Introducing what I believe is the very finest vegan chocolate cake. It will turn heads, make people close their eyes and smile as they eat it..

It’s called the Affinities Cake. It’s not my recipe, I wish it was! No, it is taken from a feature in The Telegraph and was given to my mother-in-law when she was hunting for the perfect recipe to use for our wedding cake. The original recipe is by Chantal Coady, the only difference here is that I make a vegan ganache by melting chocolate into hot almond milk. I decorate mine with raspberries, rose petals, marigold flowers and cocoa nibs.

The Affinities Cake

The Affinities Cake
Cooking time: 1 hour 20 mins

200g (7oz) plain flour
75g (2¾oz) unsweetened cocoa powder
1 tsp bicarbonate of soda
200g (7oz) golden caster sugar
100g (3½oz) ground almonds
A small pinch of salt
1 tsp vanilla extract
1 tbsp good-quality balsamic vinegar
6 tbsp olive oil, plus extra for greasing
400ml (14fl oz) prune juice
Fresh pink rose petals, to decorate
For the ganache
170g (6oz) good-quality dark chocolate
150ml (5fl oz) almond milk

Preheat the oven to 150C/300F/Gas 2. Grease the insides of a deep 20cm (8in) round cake tin, or loose-bottomed 20cm (8in) cake tin, with olive oil and line the bottom of the tin with greaseproof paper. If you are using a loose-bottomed tin, double-line it with greaseproof paper (line the base, the sides, then line the base again to seal the lining), to prevent the mixture leaking out.

Sift the flour, cocoa powder and bicarbonate of soda into a large bowl, then add the sugar, ground almonds and salt. Make three holes in the dry mixture with a spoon. Put the vanilla in one hole, the vinegar in the second, and the oil into the third. Pour in the prune juice and mix well. Bubbles will start to rise to the surface. Pour the batter into the prepared cake tin and bake for 45 minutes to one hour, or until a skewer inserted into the centre comes out clean. Remove the cake from the tin and leave it to cool on a wire rack.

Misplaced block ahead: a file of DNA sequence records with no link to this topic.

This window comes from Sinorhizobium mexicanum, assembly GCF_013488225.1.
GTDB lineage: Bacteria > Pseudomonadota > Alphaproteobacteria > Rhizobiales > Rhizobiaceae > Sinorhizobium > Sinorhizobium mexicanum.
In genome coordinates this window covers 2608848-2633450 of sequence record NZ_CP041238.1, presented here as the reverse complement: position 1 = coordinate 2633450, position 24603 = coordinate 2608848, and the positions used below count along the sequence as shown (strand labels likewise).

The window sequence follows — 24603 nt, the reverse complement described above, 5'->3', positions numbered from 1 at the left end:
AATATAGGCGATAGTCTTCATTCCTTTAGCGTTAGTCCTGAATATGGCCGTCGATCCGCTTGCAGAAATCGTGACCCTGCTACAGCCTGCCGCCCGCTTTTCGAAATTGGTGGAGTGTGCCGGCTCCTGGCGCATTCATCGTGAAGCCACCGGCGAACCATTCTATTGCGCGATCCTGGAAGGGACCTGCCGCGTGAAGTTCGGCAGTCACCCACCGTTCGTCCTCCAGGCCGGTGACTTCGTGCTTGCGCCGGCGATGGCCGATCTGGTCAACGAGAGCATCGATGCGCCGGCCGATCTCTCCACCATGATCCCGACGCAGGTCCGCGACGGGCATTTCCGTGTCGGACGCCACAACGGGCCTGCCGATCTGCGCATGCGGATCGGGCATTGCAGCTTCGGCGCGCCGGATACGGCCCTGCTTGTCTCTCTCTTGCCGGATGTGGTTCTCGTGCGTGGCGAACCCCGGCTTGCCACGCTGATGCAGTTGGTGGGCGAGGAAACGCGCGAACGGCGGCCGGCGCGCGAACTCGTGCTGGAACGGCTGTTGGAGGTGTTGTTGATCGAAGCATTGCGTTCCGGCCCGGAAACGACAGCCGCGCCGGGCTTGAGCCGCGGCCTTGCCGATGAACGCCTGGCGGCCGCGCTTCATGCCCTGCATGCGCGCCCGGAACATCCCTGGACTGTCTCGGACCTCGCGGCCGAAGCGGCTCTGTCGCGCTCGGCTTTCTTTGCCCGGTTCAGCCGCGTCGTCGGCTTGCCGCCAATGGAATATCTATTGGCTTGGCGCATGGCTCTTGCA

To make the ganache icing, blitz the chocolate into crumbs in a food processor. Place the crumbs in a heat-proof glass bowl. Heat the milk to boiling point in a heavy-based saucepan, then pour the milk over the chocolate. Gently mix the chocolate with the milk, working from the centre of the bowl outwards with a rubber spatula, until you have a smooth and glossy emulsion. Let it cool to room temperature, then spread it on top of the cooled cake.

NB this cake usually takes about 1 hour 15 mins to cook! Keep testing it, but don’t take it out of the oven to do so, otherwise it may sink.

Mediterranean Vegetable Filo Puffs

Filo pastry really is a handy ingredient to have in the fridge, to team with some vegetables and create something quick, delicious and impressive looking.

These Mediterranean Vegetable Filo Puffs tick all the boxes; the pastry is light and crispy and the filling nutritious and full of flavour. The star ingredients are Violife Mozzarella style vegan cheese and some juicy Semi-Dried Tomatoes, from Cooks and Co, both available from Suma Wholefoods.

Serve with seasonal salad and new potatoes.

Mediterranean Vegetable Filo Puffs
Serves 4

1 tbsp extra virgin olive oil
1 clove garlic, crushed
2 spring onions, finely chopped
1/4 red pepper, finely chopped
1/4 courgette, finely chopped
1 tsp capers, chopped,
4 cherry tomatoes, chopped
6 Cooks and Co Semi-Dried Tomatoes, finely chopped (available from Suma)
1/2 tsp dried Italian herbs

2 cm block of Violife Mozzarella finely chopped
6 large sheets of filo pastry
Salt and pepper

1. Pre heat your oven to 200C or Gas Mark 6. Grease 4 small metal pie pots or ramekins (I used a pastry brush with oil).
2. Heat the oil in a frying pan, and cook the garlic and onion for a minute, before adding the pepper, courgette, capers and tomatoes.
3. Fry on a medium heat until all the veg are soft. Season with the herbs and salt and pepper to taste. Set aside.
4. Stuff one sheet of filo pastry roughly inside each metal pie tin or ramekin, making a well in the middle for the vegetables, but with some pastry coming up the sides to form a case.
5. Spoon the filling equally between the 4 pie tins, then sprinkle the vegan cheese on the top. Press it all down a little.